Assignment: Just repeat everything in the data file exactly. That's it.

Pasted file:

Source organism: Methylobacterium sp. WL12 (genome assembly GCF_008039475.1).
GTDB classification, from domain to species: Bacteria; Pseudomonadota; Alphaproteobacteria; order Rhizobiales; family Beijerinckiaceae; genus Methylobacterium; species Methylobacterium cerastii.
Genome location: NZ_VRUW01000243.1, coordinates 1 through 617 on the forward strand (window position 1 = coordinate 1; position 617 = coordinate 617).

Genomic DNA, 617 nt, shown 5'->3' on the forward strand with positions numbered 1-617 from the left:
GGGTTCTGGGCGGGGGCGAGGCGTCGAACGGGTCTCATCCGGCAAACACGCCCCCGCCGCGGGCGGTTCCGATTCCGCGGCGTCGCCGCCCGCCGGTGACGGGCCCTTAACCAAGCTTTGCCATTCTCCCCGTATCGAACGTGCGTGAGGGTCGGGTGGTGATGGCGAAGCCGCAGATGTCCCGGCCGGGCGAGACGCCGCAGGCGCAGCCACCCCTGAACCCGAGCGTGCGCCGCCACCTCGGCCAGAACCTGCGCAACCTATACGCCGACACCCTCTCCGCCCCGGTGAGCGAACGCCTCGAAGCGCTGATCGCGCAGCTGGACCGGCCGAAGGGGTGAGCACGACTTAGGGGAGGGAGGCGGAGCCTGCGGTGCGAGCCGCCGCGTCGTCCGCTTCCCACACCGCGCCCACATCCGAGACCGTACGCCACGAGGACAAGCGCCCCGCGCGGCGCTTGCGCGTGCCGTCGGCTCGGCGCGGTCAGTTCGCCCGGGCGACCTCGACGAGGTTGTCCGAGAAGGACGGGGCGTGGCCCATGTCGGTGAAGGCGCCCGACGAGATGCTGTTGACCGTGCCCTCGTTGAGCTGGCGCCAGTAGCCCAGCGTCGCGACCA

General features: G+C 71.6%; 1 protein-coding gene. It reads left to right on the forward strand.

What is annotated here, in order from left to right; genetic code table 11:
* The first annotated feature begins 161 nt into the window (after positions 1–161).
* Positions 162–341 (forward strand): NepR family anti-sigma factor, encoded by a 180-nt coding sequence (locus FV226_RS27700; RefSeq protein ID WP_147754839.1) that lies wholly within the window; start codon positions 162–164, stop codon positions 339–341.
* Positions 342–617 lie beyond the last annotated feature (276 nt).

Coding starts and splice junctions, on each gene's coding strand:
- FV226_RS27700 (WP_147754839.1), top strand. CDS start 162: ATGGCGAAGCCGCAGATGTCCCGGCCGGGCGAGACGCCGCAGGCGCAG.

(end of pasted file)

Source organism: Methylobacterium sp. WL12 (genome assembly GCF_008039475.1).
GTDB classification, from domain to species: Bacteria; Pseudomonadota; Alphaproteobacteria; order Rhizobiales; family Beijerinckiaceae; genus Methylobacterium; species Methylobacterium cerastii.
Genome location: NZ_VRUW01000243.1, coordinates 1 through 617 on the forward strand (window position 1 = coordinate 1; position 617 = coordinate 617).

Genomic DNA, 617 nt, shown 5'->3' on the forward strand with positions numbered 1-617 from the left:
GGGTTCTGGGCGGGGGCGAGGCGTCGAACGGGTCTCATCCGGCAAACACGCCCCCGCCGCGGGCGGTTCCGATTCCGCGGCGTCGCCGCCCGCCGGTGACGGGCCCTTAACCAAGCTTTGCCATTCTCCCCGTATCGAACGTGCGTGAGGGTCGGGTGGTGATGGCGAAGCCGCAGATGTCCCGGCCGGGCGAGACGCCGCAGGCGCAGCCACCCCTGAACCCGAGCGTGCGCCGCCACCTCGGCCAGAACCTGCGCAACCTATACGCCGACACCCTCTCCGCCCCGGTGAGCGAACGCCTCGAAGCGCTGATCGCGCAGCTGGACCGGCCGAAGGGGTGAGCACGACTTAGGGGAGGGAGGCGGAGCCTGCGGTGCGAGCCGCCGCGTCGTCCGCTTCCCACACCGCGCCCACATCCGAGACCGTACGCCACGAGGACAAGCGCCCCGCGCGGCGCTTGCGCGTGCCGTCGGCTCGGCGCGGTCAGTTCGCCCGGGCGACCTCGACGAGGTTGTCCGAGAAGGACGGGGCGTGGCCCATGTCGGTGAAGGCGCCCGACGAGATGCTGTTGACCGTGCCCTCGTTGAGCTGGCGCCAGTAGCCCAGCGTCGCGACCA

General features: G+C 71.6%; 1 protein-coding gene. It reads left to right on the forward strand.

What is annotated here, in order from left to right; genetic code table 11:
* The first annotated feature begins 161 nt into the window (after positions 1–161).
* Positions 162–341 (forward strand): NepR family anti-sigma factor, encoded by a 180-nt coding sequence (locus FV226_RS27700; RefSeq protein ID WP_147754839.1) that lies wholly within the window; start codon positions 162–164, stop codon positions 339–341.
* Positions 342–617 lie beyond the last annotated feature (276 nt).

Coding starts and splice junctions, on each gene's coding strand:
- FV226_RS27700 (WP_147754839.1), top strand. CDS start 162: ATGGCGAAGCCGCAGATGTCCCGGCCGGGCGAGACGCCGCAGGCGCAG.